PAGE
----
Welsh farm future draft thrown out
NFU Cymru/Wales has rejected the first draft of the National Assembly for Wales blueprint for the future of farming in Wales.
The document, which contains the assemblys vision of how agriculture might operate in the future, has been issued for consultation.
But the union insists the ideas contained in it will not increase farm incomes and guarantee the survival of the Welsh industry.
When union leaders met rural affairs minister Carwyn Jones at Aberystwyth their unequivocal message was that the vision was impaired and unacceptable.
They insisted the twin themes of co-operation and concentrating on producing a quality product would not be enough to save the industry. *
Ieuan Lewis, NFU Welsh parliamentary delegate who farms in Denbigh, said supermarkets were too powerful and should be regulated to prevent them from abusing their position.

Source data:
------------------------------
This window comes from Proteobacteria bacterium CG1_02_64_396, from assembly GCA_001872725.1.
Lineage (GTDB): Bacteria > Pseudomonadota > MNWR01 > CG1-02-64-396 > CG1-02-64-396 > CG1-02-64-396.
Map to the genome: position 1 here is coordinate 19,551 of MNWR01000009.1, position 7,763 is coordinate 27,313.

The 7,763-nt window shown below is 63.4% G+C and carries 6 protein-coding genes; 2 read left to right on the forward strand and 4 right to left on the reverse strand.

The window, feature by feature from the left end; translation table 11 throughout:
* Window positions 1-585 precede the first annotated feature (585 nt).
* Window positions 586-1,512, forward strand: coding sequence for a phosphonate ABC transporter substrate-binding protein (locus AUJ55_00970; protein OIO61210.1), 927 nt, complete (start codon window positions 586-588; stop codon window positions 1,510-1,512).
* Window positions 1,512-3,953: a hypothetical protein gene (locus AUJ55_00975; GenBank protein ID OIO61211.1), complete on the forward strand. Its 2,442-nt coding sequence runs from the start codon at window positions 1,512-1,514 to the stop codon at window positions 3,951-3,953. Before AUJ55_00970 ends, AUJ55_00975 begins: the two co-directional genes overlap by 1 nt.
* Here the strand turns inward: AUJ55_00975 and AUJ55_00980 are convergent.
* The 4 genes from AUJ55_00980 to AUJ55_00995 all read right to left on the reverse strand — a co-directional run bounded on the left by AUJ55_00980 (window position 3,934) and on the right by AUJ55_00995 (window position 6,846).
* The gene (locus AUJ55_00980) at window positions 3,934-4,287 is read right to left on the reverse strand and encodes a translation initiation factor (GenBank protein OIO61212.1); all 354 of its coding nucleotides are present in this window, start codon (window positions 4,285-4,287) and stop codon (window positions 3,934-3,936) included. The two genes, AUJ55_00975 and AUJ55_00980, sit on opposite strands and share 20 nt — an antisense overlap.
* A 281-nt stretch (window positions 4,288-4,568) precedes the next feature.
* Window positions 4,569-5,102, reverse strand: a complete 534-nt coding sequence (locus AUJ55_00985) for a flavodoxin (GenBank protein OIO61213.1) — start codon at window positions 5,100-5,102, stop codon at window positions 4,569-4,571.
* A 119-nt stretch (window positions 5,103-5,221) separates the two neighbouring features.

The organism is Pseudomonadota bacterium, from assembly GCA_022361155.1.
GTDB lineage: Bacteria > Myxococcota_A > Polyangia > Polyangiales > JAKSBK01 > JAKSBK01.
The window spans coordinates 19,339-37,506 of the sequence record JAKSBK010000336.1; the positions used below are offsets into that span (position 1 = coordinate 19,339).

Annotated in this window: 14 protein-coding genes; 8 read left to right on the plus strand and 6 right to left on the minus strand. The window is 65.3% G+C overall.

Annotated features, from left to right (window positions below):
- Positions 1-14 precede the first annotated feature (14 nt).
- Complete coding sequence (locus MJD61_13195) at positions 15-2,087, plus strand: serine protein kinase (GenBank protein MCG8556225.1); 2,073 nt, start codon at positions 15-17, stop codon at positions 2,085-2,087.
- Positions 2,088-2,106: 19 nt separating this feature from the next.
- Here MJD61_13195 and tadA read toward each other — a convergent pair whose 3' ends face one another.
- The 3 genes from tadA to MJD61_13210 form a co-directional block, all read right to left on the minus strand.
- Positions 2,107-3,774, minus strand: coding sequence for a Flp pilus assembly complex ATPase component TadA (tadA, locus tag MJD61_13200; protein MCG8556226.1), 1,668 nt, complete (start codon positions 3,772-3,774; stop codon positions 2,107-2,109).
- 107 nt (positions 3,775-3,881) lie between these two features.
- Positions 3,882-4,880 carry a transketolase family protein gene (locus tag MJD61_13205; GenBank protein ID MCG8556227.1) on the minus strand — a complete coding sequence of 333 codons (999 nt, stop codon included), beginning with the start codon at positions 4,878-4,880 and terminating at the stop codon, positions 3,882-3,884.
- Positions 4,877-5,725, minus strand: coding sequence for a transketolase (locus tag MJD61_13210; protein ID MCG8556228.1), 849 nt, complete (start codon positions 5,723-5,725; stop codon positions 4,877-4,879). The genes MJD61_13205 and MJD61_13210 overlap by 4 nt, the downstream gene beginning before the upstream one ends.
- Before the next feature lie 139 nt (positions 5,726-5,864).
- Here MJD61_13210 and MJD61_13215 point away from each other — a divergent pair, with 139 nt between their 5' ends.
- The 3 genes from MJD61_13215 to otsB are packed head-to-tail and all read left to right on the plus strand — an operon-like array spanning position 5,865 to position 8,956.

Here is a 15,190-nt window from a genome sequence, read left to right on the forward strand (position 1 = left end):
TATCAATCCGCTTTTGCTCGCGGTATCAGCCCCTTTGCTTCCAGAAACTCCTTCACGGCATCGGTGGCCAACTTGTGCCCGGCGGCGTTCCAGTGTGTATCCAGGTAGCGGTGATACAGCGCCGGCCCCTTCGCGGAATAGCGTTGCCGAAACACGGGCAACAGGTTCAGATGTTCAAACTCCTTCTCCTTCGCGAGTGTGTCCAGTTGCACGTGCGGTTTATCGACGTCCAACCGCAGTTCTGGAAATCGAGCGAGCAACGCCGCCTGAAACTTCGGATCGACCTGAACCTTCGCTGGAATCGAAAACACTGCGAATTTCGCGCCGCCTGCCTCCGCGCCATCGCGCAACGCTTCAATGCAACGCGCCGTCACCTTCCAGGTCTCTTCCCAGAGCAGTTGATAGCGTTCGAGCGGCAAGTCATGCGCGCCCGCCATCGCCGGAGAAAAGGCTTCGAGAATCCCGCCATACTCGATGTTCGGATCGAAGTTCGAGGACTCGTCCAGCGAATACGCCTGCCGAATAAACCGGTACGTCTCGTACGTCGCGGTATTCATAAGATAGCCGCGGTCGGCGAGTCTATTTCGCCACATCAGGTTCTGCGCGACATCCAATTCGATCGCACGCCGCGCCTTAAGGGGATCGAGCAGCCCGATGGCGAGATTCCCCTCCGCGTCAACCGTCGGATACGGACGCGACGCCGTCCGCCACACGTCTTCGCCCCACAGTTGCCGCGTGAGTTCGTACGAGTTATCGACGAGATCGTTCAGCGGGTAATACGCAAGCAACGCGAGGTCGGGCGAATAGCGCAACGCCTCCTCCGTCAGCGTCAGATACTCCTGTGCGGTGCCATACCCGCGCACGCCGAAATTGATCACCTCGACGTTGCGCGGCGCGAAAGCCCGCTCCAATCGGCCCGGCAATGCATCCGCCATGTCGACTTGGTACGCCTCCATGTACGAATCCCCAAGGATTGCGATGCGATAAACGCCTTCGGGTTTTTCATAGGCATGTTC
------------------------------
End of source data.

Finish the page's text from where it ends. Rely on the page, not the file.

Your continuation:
He also pointed out the irony that while farmers were being urged to co-operate Milk Marque had been broken up by the government.
Meurig Raymond, NFU Council delegate for Pembrokeshire, said the weakness of the k against the £ was at the heart of Welsh farmings problems.
"Niche markets wont save us. I sell potatoes of the highest quality of the highest quality through the Puffin Produce co-operative. But we dont receive a premium for them because consumers want cheap food."
Monmouthshire county chairman Glyn Williams told Mr Jones that while the assembly called for better marketing there was still no sign of a logo to identify Welsh food – the first step towards creating demand for quality Welsh food.
Other delegates called for tighter import controls and a public sector purchasing scheme that favoured Welsh food.
In response, the minister said getting everyone in the industry to sign up to the document was harder than getting consensus on the Good Friday agreement.